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0

Yes indeed, all what i know is that the Poisson's equation is a consequence of Gauss's law But i'm having a trouble to show that the flux over a closed surface is independent of the surface itself. Thanks for responding


-1

The answer is no. The net force at the maximum elongation points has the same magnitude. This is because the rest point of the spring is modified by the gravitational weight of the mass. The mass oscillates around this new rest point, and at the points of maximum amplitude the net force is the same. One can tell that the gravitational force can be ...


2

In accordance with Hooke's law the force is linear with distance. Incorporating gravity only means that the equillibirum position of the spring has changed, the "zero" around which it oscillates. The gravitational pull is already compensated by the spring. Thus the magnitude of the force is euqal at $-A$ and $+A$.


5

The equilibrium position in this case is not where the spring is not stretched, it is actually stretched by a $\Delta x$ amount with $F_{spring}(0) = k\Delta x$. So the spring force on point A is a little smaller than in point -A, since $ F_{spring}(A) = -k(A-\Delta x)$ and $ F_{spring}(-A) = k(A+\Delta x)$ so it compensates the "extra" force. You have ...


0

yes it would, because of the moons atmosphere, even the craters have not faded away so the footsteps would not fade away. Best type of legacy one can leave


3

Yes, in the situation you describe the ball will collide with the outer wall of the box. This is an example of a tidal force. Suppose you are floating right in the centre of the box (specifically at its centre of mass), then you and the box will fall at the same speed so you'll appear to be hovering weightless at the centre of the box. Suppose you now ...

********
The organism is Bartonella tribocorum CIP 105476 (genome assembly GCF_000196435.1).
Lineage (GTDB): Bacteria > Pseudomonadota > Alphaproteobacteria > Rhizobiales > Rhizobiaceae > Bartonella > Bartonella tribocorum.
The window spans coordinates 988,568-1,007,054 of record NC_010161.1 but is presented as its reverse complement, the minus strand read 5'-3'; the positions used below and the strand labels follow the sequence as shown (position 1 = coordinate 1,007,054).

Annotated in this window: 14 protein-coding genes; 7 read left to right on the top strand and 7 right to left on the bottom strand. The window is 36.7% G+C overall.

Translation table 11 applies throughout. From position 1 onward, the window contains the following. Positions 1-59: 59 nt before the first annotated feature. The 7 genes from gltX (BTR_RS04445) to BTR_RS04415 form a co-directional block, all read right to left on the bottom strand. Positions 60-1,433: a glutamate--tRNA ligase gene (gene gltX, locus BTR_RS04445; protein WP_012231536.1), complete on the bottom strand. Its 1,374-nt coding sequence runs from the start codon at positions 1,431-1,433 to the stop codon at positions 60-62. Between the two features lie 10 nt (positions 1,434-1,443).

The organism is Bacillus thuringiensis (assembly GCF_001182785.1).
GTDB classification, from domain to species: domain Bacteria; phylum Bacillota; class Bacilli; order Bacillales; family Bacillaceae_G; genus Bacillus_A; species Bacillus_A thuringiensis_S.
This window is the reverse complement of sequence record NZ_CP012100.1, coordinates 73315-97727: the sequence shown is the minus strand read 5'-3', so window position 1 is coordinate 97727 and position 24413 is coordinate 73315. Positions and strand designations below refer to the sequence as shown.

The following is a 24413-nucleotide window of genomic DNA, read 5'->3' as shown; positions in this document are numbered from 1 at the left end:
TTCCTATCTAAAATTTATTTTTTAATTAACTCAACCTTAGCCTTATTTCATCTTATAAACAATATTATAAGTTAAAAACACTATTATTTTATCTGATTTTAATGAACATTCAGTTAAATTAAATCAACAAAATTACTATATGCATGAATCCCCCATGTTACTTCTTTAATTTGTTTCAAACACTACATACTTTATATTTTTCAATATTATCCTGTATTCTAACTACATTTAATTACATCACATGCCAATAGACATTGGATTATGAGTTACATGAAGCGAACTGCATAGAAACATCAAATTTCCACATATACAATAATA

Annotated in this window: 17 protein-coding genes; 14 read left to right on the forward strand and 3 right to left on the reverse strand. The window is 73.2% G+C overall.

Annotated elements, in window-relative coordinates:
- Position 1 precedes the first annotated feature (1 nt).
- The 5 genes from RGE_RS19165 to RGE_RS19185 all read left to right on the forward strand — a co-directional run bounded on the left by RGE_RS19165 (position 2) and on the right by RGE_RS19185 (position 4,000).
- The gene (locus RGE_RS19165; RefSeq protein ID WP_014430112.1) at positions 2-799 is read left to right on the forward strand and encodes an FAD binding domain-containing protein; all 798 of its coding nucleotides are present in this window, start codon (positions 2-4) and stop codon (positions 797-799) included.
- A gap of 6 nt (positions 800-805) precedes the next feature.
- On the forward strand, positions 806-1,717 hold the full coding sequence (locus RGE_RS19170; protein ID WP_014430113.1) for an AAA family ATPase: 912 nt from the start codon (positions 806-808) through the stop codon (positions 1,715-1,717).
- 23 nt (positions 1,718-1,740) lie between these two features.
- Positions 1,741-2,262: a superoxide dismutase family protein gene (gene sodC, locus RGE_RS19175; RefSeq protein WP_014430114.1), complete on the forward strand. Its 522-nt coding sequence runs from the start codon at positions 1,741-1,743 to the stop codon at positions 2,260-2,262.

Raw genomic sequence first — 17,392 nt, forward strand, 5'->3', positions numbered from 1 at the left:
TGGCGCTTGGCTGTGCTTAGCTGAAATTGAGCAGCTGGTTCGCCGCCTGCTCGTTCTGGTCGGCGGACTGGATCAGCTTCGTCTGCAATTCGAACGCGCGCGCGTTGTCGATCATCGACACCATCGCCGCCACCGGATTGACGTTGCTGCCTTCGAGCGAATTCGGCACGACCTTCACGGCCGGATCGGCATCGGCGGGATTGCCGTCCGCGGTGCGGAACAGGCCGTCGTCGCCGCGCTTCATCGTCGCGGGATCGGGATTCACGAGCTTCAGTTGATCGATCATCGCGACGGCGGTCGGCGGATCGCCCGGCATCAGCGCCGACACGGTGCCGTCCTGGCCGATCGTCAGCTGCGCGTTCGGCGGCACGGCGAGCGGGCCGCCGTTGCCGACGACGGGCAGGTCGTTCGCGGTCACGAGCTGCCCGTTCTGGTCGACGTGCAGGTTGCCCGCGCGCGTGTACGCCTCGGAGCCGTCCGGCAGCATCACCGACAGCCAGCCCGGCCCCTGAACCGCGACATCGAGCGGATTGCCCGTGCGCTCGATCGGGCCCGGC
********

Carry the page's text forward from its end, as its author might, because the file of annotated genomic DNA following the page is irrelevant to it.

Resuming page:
0

Couple of things to point out here, and I'm not sure whether either of those answer your question, so here are some ideas to help you think about the problem and guide you towards the full answer: The lowest possible value of Earth's gravitational potential is met: a)if the object is at Earth's exact center (r=0, namely there is no mass "below" him (m1=0), ...


1

The equation you cited makes use of "big G", the universal gravitational constant. Generally, this equation is used if you want to calculate the attractive force between two bodies, such the moon and the Earth, or a satellite and the Earth, or the Earth and the Sun, or if you want to calculate escape velocity from he Earth's gravitational field. The center ...


0

We treat a mass producing gravity as if all the mass is concentrated at the centre. Does that make sense to you? Also potential energy values are relative, it is only the difference in two values of P.E. that counts, not any absolute value. But anything placed on the surface of earth will never fall any deeper into the earth. We can assign a value of ...


1

If the slope is truly frictionless, then the ball will never stop moving. You are assuming that after passing through the V at the bottom, it will roll back up the other slope. But It is not rolling but sliding (no friction - no torque to make the ball roll) When it hits the V, it will bounce - so it will lose contact with the surface Exactly how it ...


13